Alligator Jackson’s David Williams
Huntington’s David Williams is sometimes known more as his muse — a little stuffed alligator from Florida. Alligator Jackson is the mascot for his Southern rock band, his writing nom de plume and sometimes, Williams’ alter ego. Williams has also had a lifelong knack for finding (or being related to) people who’ve made it big-time.
In Williams’ own words: “I remember Jeff (Westlake) getting his first guitar. Jeff is now doing great as the lead guitarist of Hydrogyn. I remembering seeing my first concert —Molly Hatchet in Huntington — with Jeff on the Flirting With Disaster tour — AJ’s music is heavily influenced by Hatchet — and seein’ Dio in Charleston with Jeff in the early ’80s. Jeff has an ex-Dio guitarist Craig Goldy in his band now.”
“In the late ’80s, I worked on the night crew at Big Bear. Some of my co-workers and I would get off work on Saturday around midnight and head down to the old Ragtime Lounge, to see a local newcomer. A new guy from Flatwoods, named Billy Ray Cyrus, played there for years and I watched him in the late ’80s. He filled the bar with women. But I enjoyed his music. He loved Lynyrd Skynyd. He’d come up to my table and would always say, ‘Wanna hear some Skynyrd? I’ll play ya some Skynyrd.’He did a great version of Billy Idol’s ‘Rebel Yell.’ Best I ever heard. You could tell he was gonna be big. I miss hearing the classics that he sang ever week but never recorded. There was the tri-state classic ‘It Ain’t Over Until It’s Over.’ I’d love to have that mp3 but doubt if it’s around. I miss hearing ‘Babysitter,’ ‘Remember,’ the original version of ‘Should I Stay or Go,’ and an alternate version of ‘Appalachian Lady.’ These songs are lost in time because he never released them. I remember being at the Paramount Theatre for the filming of the ‘Achy Breaky Heart’ video. It took over 20 takes. There is a brief glimpse of gator’s back as the video comes on!”
“I remember in the early ’90s bragging to my mom and dad ,about how great Billy Ray is and how big he was going to be and that he was signed to Mercury Records. They said that my cousin Scott was going to release a CD. I was like, ‘Really?’I wasn’t impressed. Scott was my second cousin, my Uncle’ Rip’s grandson. I met him only a couple of times when we visited his family in Chagrin Falls, near Cleveland, and stayed with them a few days. He was a Dennis the Menace type kid and I couldn’t imagine him being a singer. He was in California living and his band Mighty Joe Young was recording a CD. Lil’ cousin Scott? Due to the fact that an old blues singer had the name, Mighty Joe Young had been copywritten, so they changed their name to Stone Temple Pilots. Though my cousin Scott Weiland now sings with a band named Velvet Revolver with some big hat wearin’ guy named Slash.”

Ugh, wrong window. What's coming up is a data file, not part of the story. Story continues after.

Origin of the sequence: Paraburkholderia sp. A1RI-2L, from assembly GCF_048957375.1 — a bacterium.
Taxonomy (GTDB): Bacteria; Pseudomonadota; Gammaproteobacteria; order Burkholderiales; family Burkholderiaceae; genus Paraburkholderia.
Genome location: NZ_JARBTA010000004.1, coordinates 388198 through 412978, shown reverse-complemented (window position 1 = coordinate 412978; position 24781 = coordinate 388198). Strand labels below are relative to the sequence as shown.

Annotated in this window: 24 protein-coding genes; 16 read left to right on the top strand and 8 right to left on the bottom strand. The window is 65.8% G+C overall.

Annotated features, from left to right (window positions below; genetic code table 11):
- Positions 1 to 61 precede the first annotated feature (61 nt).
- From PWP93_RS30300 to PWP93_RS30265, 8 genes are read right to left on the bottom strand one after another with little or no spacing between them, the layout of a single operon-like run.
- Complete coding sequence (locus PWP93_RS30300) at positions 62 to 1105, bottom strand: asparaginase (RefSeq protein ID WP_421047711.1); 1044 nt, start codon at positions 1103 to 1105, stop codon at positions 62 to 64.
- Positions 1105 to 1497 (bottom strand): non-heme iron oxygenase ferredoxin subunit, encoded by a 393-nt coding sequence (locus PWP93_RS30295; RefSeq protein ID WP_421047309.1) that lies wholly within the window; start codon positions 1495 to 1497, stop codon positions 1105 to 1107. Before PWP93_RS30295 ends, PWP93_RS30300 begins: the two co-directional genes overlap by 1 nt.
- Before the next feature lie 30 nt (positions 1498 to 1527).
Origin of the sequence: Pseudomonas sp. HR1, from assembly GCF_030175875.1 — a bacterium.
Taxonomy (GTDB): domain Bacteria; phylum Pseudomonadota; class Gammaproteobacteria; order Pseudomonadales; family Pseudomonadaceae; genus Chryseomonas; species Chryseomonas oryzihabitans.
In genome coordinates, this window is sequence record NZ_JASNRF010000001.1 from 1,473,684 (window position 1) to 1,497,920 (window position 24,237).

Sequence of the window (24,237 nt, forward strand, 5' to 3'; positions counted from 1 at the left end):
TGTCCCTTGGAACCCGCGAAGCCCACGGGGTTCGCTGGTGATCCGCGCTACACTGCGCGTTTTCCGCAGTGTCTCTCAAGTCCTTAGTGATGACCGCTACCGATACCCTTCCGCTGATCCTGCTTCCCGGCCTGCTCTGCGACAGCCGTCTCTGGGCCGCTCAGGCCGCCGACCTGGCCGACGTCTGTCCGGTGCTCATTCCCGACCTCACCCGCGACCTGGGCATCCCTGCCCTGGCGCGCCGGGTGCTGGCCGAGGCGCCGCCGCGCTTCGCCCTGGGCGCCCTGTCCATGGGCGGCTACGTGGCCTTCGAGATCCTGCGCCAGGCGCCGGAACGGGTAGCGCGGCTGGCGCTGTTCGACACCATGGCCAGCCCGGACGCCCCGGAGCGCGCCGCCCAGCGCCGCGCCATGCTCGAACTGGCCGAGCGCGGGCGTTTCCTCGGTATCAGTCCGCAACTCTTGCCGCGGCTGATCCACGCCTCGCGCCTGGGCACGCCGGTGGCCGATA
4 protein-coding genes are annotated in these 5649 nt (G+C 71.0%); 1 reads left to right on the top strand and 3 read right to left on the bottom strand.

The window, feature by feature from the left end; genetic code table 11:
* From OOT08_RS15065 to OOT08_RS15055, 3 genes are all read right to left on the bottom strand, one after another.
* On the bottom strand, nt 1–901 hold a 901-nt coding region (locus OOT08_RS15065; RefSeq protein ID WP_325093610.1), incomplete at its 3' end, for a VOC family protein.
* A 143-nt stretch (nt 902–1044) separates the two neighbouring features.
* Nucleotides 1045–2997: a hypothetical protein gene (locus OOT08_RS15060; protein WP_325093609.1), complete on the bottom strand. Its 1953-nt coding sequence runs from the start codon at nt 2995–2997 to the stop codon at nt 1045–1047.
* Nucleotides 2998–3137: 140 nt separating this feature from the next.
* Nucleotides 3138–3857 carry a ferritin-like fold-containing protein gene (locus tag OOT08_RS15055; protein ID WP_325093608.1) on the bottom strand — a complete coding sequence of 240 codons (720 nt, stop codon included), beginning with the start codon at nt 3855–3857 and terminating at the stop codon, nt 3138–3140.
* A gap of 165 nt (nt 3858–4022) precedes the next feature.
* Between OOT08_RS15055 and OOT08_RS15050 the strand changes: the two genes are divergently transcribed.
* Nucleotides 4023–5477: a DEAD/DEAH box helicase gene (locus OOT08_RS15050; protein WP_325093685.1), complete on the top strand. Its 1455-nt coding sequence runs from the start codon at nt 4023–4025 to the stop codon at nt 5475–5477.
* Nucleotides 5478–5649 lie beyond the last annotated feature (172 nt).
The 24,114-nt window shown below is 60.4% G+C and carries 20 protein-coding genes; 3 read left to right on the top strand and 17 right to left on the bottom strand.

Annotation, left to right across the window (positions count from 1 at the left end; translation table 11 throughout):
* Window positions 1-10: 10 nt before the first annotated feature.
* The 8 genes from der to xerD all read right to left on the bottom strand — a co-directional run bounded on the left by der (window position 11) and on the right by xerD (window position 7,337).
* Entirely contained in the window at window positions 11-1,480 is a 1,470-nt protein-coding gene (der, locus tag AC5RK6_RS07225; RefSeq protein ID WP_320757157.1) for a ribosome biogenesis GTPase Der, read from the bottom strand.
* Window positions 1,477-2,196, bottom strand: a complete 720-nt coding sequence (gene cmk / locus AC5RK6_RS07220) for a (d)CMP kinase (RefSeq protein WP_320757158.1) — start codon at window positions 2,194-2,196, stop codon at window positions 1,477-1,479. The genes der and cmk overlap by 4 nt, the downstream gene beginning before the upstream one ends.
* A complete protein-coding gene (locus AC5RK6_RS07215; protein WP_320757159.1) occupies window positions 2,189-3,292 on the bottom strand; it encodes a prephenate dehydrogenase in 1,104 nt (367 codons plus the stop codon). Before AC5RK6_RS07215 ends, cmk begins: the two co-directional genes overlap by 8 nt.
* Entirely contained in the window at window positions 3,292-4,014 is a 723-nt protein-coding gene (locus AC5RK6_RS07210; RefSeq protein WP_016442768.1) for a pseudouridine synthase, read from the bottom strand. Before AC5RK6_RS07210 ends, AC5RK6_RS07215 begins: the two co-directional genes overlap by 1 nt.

For more info, check out www.alligatorjackson.com.
Graffiti: Have you always been from West Virginia? Where do you live?
Williams: I was actually born in Cincinnati. I lived in Cumberland for a while but have been in the Huntington area for over 30 years. I graduated from Marshall with a master’s degree.
Graffiti: You write a lot of songs based on your home. Is that what influences you the most?
Williams: I think most writers write about what they know. I’m fortunate to live in a beautiful area that most people take for granted, so I like to share the beauty with people overseas and let them know about this great area.
Graffiti: Why do you have an underground band and haven’t been taking it live?
Williams: We are in the process of getting the band above ground. My main singer lives in North Carolina, but a good friend Tracy Dement from my area is taking over. We are just a bass player away from playing live, I suppose. No one realizes how important a bass player is until you don’t have one. We are a little cutting edge. I mean, the music is definitely Skynyrd-style classic Southern rock but the lyrics aren’t always what radio wants to play.
Graffiti: Your CD sells internationally. Tell me about that.
Williams: I’ve had reviews printed in French magazines in French, so I really don’t know if it’s a good review or not. Southern rock is very popular overseas and the CD has taken a life of its own. My Web site gets hits everyday from London, Paris, Rome, Iraq, Brazil and places I’ve never heard of. I give free downloads away on my site.
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